Children’s services to be accessible to families that need themPublished Wednesday, 28th February 2018
Leaders have pledged to focus the Council’s limited resources on services for children, ensuring they remain accessible to the families that need them, rather than paying for under used buildings.
Since the launch of Rotherham Council’s new Early Help offer in January 2016, the Council has saved £1.2m by bringing together previously separate services into teams based in localities across the borough.
This has meant better services for families being delivered in a more focused and joined up way within the communities where they are needed.
Now the Council is looking to make further changes to these services, including children’s centres and youth centres, making them efficient and effective while still ensuring the services are available to people who need them.
The proposals include relocating some services from buildings that are underused and in poor repair, to where people want them. This phase will see more than £522k of further savings achieved, without reducing the quality and availability of current services.
Under these plans the Council is proposing reducing children’s centres from 12 to nine and the number of youth centres from 11 to six. The children’s centres in scope are: Park View, Broom Valley and Wath Victoria and the youth centres are Herringthorpe, Treeton, Kiveton, Maltby Linx and Swinton.
The above children’s centres have small numbers of families accessing their services with local residents choosing to use other facilities instead.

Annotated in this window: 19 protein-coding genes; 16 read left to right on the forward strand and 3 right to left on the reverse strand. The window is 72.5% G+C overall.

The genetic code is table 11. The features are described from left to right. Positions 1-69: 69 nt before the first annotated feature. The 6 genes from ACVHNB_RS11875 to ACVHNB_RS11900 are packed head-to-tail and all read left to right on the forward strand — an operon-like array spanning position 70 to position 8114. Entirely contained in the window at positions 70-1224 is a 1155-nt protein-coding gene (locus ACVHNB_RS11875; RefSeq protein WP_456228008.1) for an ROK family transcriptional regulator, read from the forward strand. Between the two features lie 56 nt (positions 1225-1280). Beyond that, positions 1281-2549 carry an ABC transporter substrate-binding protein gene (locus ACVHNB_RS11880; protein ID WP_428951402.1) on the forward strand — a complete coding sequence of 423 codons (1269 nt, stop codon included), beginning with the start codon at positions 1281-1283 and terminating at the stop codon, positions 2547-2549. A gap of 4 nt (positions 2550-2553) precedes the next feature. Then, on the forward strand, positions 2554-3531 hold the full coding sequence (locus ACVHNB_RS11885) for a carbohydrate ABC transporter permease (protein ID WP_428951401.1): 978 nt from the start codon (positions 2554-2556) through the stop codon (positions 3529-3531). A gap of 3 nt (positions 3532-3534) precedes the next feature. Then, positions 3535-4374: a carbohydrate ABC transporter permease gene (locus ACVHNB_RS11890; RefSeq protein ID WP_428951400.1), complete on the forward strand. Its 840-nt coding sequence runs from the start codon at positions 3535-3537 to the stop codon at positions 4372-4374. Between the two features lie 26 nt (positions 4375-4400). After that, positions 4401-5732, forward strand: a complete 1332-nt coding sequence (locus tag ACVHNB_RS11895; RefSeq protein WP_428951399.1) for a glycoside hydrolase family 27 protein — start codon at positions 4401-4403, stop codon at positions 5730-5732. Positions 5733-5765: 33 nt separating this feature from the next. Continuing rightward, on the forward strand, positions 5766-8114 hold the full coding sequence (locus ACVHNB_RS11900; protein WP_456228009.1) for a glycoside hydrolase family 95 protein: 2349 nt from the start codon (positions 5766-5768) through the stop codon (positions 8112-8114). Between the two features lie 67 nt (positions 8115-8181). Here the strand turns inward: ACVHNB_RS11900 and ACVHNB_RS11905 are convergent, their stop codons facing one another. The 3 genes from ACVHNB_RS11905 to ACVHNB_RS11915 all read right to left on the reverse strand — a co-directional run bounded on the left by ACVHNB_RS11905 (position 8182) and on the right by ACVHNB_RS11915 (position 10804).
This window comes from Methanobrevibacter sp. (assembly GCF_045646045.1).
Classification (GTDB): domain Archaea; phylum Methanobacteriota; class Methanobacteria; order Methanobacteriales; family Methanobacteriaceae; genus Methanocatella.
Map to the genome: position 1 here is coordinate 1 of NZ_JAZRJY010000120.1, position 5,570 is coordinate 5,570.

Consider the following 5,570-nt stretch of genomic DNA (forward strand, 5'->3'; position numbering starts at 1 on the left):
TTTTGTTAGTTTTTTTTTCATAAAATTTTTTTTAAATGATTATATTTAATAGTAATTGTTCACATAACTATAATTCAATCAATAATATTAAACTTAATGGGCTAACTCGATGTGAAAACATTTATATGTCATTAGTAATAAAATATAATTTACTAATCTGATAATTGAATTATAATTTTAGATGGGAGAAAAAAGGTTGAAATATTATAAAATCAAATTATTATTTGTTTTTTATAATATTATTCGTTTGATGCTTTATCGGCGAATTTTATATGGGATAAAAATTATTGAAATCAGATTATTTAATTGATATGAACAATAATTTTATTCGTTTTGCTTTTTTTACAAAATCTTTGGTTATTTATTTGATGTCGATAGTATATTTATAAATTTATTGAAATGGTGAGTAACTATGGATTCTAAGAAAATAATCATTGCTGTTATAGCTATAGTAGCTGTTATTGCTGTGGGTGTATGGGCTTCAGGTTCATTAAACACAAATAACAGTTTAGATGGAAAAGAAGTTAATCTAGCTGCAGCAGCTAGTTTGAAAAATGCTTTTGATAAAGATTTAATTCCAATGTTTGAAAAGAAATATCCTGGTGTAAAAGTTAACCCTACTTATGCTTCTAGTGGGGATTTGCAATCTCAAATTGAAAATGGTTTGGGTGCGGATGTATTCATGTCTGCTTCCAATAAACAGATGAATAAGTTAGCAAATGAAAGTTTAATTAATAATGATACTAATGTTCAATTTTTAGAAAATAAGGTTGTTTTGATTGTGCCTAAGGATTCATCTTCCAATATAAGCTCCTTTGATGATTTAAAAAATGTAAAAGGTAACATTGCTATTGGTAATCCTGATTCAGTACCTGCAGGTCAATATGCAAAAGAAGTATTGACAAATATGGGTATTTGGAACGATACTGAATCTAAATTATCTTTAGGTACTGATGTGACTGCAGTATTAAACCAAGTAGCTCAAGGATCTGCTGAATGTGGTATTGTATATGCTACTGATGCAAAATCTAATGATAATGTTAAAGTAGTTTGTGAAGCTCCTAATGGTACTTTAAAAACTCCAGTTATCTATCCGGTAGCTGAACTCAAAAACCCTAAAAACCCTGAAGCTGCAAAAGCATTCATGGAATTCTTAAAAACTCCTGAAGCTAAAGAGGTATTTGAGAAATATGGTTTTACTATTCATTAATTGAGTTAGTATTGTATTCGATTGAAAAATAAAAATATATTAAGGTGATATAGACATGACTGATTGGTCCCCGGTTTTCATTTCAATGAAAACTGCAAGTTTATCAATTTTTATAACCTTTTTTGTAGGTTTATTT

Many of the youth centres in scope are in badly dilapidated buildings, with leaking roofs and would cost too much to repair.
Services will instead be delivered in a way which strengthens partnership and neighbourhood working and is targeted appropriately to support the most vulnerable children, young people and families. This may include outreach and street based work as well as drop in sessions at centres which are well used by communities.
Cllr Gordon Watson, Deputy Leader of Rotherham Council and Cabinet Member for Children and Young People’s Services said: “I want to reassure people that the level of services in the borough will not be reduced by the proposals as there are no plans to lose any staff in the localities.
“Instead people will be able to access services at sites they already use in the community or through street based youth activities. This is what young people have told us they want and is something we have already successfully trialled in some areas, so we know it works. Similarly we will continue to offer families the same services within their neighbourhoods in community spaces they already access.
“Our focus needs to be on delivering services which children, families and young people have told us that they actually need and value. If we are going to be effective, then we need to be out there in the community and not tied to just delivering services from buildings.
“We want to make sure that the services people need the most, are where they need them to be.”
The plans will see Early Help services run from the remaining children’s centres, with a further three link centres. Youth services will be delivered from a mixture of youth centres with further services run through the development of locality family hubs.
The new hubs will offer children's centre services for children and families from birth to five, as well as wider family support for older children through integrated Early Help teams. They will also provide a base for outreach workers visiting families in their own homes.
These plans follow extensive consultation around Rotherham’s Early Help offer, which has been continually improving since the service was launched in January 2016. Previous consultation included engaging with young people who said they rarely used the Council run youth facilities, but they were still keen to see youth provision in the town.
Cllr Watson added: “The Council is having to operate in an increasingly tight financial climate, with the authority expected to have to find £42m of savings over the next two years, so the Council needs to ensure the limited funds it does have are spent in the right way to benefit people who need it most.”
A 90 day consultation will begin in April on the new proposals, if this is agreed at next month’s Cabinet meeting on Monday 12 March.